BBC Creates Negative Stereotypes Against Christianity

According to the CI, in 2006 Andrew Marr, a BBC journalist said the media mogul is “not impartial or neutral”; the BBC is not bias on a political way but "It is better expressed as a cultural liberal bias”, stated Marr. In 2009 Jeremy Vine, a BBC host, said he believes in Christ but doesn’t think he could say it on the show. Speaking about intolerance against Christian views, Vine stated “[it is] almost socially unacceptable to say you believe in God.” In June 2009, Don Maclean said the broadcaster is “keen on Islam”. Maclean commented: “You don’t see any programmes on Anglicanism that don’t talk about homosexual clergy and you don’t see anything on Roman Catholicism that doesn’t talk about paedophiles. They seem to take the negative angle every time. They don’t do that if they’re doing programmes on Islam. Programmes on Islam are always supportive.” In addition, Kirstie Allsopp was forced to re-film scenes on the grounds that phrases like "for God's sake" and "Christ Almighty" might offend BBC Channel 4 viewers. Peter Sissons, former BBC employee, said in January 2011 that while Muslims should not be offended, Christians are a “fair game” for the media corporation. His words are backed up by Simon Mayo, a columnist and presenter, who said religion is “increasingly driven to the margin” on the BBC. During the Madrid WYD 2011, a Catholic gathering that brought together almost 2 million youth from all over the world, the BBC focused on the incident between Catholic and a minority of Anti-Catholic demonstrators, that took place at Sol, without any mention to the aggressions and attacks the youth Catholic suffered from radical homosexual, feminist, or atheist groups.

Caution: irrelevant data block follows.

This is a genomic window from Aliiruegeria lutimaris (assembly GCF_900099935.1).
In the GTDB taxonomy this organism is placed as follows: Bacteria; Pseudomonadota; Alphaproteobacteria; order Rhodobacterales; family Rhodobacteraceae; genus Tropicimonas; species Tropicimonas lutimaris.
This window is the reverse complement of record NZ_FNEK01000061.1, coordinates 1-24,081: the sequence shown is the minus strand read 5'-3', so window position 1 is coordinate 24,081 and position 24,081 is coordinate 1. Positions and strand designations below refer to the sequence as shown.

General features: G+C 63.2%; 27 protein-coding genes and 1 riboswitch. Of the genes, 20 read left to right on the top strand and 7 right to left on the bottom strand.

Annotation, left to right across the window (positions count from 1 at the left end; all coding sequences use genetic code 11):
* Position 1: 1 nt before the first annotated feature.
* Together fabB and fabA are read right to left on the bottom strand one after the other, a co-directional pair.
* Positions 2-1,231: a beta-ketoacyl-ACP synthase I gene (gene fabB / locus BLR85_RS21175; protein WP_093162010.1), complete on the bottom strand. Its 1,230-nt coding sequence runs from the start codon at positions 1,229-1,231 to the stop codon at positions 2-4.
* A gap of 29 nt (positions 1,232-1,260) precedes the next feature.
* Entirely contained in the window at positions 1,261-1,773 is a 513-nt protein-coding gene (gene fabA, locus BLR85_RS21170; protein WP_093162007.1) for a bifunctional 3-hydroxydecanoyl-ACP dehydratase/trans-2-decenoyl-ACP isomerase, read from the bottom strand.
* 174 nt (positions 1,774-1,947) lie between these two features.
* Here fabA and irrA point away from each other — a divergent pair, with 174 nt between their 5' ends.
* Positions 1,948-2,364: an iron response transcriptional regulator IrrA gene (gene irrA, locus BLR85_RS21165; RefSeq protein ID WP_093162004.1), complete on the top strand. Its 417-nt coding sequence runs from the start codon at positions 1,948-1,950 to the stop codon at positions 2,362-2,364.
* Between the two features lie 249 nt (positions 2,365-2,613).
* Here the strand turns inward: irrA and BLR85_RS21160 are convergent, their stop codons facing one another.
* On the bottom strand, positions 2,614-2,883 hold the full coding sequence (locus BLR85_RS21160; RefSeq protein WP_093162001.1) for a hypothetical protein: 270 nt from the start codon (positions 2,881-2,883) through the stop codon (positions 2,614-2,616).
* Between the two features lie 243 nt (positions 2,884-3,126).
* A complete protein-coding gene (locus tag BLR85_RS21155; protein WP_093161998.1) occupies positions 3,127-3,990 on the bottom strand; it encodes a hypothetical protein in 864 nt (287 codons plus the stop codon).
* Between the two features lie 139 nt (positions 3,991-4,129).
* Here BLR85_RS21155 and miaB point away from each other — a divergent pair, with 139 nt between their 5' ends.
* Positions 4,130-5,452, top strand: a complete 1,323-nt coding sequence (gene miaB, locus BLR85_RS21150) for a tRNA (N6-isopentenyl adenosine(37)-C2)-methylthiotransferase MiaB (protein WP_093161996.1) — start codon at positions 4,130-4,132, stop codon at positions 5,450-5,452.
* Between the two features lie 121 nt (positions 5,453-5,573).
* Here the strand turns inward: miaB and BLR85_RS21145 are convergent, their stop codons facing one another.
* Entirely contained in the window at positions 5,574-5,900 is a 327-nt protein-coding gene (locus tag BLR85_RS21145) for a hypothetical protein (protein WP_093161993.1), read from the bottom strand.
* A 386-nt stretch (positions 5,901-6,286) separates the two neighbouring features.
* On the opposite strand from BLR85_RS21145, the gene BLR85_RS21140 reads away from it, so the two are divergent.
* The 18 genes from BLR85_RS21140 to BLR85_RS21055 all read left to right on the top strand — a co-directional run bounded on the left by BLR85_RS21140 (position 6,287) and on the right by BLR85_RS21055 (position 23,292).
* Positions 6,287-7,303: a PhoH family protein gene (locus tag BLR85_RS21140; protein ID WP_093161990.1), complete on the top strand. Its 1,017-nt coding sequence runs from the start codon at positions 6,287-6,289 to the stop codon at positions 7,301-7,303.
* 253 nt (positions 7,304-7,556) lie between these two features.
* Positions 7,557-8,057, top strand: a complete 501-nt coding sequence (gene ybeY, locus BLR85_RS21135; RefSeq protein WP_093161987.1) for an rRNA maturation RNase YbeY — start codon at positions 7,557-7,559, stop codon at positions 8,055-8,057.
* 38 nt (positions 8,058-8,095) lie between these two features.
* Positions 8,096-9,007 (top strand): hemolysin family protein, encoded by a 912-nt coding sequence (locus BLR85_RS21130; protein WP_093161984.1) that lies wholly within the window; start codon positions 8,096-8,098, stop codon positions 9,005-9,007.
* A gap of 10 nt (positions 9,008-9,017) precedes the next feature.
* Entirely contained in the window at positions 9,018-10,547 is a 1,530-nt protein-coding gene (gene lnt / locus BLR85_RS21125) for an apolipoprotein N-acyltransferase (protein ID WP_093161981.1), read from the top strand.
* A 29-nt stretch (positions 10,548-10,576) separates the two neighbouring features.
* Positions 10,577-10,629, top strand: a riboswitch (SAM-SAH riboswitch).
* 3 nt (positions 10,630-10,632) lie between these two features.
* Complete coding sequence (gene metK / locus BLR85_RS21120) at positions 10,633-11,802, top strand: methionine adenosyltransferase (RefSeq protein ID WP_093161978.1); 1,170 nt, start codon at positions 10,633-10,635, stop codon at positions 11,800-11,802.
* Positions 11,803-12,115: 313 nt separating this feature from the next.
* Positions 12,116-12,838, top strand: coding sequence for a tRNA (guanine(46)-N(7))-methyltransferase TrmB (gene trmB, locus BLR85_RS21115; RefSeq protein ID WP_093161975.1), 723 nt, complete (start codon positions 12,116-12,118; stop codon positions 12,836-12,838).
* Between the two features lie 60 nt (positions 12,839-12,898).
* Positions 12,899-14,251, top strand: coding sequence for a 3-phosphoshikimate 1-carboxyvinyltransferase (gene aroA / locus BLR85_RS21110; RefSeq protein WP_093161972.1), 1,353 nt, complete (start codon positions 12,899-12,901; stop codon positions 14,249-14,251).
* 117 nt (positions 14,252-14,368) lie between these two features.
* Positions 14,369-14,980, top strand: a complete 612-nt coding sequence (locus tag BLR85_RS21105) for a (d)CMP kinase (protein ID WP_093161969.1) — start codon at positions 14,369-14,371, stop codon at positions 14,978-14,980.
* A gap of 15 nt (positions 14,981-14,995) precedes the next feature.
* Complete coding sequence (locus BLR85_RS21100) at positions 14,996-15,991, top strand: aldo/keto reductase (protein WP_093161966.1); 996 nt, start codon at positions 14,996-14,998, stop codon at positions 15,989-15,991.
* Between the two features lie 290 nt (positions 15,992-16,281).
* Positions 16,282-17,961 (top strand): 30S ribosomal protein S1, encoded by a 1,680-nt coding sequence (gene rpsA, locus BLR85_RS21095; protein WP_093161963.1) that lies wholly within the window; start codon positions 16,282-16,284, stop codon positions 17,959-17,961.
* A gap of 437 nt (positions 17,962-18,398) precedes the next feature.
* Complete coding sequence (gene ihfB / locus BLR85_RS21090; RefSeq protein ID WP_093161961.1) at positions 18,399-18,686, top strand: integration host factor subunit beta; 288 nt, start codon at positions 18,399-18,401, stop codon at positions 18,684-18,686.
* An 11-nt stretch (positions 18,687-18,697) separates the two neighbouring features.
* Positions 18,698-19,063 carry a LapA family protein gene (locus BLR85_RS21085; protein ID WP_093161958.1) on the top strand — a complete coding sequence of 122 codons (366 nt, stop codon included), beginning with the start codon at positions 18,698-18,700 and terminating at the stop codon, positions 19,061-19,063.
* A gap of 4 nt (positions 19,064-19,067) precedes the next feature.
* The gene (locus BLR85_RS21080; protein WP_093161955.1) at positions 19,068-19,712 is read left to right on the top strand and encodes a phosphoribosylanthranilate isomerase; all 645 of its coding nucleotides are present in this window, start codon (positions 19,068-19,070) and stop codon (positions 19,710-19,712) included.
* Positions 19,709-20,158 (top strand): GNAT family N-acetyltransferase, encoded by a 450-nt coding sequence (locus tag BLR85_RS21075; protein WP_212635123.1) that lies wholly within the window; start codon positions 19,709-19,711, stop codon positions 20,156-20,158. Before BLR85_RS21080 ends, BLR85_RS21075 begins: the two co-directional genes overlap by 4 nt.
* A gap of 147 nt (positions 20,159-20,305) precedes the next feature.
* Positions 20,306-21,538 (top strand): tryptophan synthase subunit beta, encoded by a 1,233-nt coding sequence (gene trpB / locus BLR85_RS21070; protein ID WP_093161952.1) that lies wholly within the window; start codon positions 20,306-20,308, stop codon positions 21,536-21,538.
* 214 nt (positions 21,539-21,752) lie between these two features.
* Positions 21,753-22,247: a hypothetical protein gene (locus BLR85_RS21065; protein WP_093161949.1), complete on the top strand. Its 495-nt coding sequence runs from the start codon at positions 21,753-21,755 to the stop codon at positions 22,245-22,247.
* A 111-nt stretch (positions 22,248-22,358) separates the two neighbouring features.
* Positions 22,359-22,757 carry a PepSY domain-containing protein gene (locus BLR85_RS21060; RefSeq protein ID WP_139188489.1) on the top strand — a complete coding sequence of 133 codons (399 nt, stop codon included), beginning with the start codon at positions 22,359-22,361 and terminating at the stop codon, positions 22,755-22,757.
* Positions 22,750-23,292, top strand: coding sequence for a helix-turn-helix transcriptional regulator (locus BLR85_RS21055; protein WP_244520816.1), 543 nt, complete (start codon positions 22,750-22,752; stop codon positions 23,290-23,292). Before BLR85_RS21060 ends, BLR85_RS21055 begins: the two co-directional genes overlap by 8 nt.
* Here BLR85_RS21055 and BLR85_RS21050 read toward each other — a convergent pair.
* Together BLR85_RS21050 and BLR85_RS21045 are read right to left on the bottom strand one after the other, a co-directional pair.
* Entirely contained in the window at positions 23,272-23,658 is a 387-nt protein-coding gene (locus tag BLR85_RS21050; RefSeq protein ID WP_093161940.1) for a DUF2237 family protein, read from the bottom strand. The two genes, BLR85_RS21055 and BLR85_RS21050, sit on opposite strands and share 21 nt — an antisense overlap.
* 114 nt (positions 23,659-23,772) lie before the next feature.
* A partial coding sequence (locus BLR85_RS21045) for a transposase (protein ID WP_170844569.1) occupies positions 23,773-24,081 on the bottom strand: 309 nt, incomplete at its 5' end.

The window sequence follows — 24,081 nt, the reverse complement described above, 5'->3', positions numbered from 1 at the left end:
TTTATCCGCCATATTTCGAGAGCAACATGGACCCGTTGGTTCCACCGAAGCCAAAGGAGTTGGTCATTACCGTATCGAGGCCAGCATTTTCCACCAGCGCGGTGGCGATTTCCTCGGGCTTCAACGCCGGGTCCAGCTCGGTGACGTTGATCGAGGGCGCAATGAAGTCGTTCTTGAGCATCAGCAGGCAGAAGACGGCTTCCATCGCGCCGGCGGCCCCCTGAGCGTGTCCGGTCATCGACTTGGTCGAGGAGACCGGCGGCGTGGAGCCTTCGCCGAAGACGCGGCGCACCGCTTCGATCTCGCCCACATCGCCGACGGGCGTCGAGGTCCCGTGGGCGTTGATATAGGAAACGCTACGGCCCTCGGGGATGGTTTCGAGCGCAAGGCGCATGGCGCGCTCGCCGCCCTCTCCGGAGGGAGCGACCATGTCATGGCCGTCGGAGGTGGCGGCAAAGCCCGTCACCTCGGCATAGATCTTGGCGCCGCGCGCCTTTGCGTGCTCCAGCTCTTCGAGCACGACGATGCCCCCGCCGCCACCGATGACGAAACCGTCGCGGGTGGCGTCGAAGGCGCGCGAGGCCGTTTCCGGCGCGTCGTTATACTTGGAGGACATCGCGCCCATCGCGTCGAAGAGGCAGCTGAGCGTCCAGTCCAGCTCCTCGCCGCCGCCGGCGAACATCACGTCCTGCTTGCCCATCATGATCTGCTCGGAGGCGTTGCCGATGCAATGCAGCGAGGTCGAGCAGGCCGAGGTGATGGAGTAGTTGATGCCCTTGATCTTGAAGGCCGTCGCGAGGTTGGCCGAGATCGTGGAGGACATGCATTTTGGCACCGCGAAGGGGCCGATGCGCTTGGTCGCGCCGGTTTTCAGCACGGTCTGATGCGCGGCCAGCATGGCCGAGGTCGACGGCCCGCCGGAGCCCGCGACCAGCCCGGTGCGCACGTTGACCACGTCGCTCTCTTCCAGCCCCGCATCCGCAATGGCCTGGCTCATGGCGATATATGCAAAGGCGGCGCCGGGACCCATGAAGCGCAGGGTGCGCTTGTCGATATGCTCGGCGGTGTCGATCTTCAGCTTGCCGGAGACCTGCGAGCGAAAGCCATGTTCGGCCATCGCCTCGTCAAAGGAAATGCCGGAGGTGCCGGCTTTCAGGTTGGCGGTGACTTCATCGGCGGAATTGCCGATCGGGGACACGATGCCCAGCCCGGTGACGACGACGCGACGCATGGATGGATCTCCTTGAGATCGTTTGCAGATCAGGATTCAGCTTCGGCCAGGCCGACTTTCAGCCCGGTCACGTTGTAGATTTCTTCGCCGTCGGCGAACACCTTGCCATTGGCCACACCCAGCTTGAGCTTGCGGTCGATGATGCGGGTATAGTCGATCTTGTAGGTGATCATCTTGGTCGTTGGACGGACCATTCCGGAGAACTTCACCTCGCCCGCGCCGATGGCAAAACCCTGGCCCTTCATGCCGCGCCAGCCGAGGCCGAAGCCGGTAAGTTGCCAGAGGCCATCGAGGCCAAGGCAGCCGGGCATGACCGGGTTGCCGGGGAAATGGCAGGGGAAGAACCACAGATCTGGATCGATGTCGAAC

In March 2010 the BBC appointed Aaquil Ahmed, a Muslim programme-maker, as the BBC new Commissioning Editor Religion and the  Head of Religion & Ethics. The Church of England raised concerns on Ahmed´s role and its impact on the BBC Christian audience. Ahmed was responsible for new BBC guidelines seeking to eliminate the references to „Before Christ“ (BC) and „After Christ“ (AC) era (for more information, please visit the Observatory's case here.  Sources: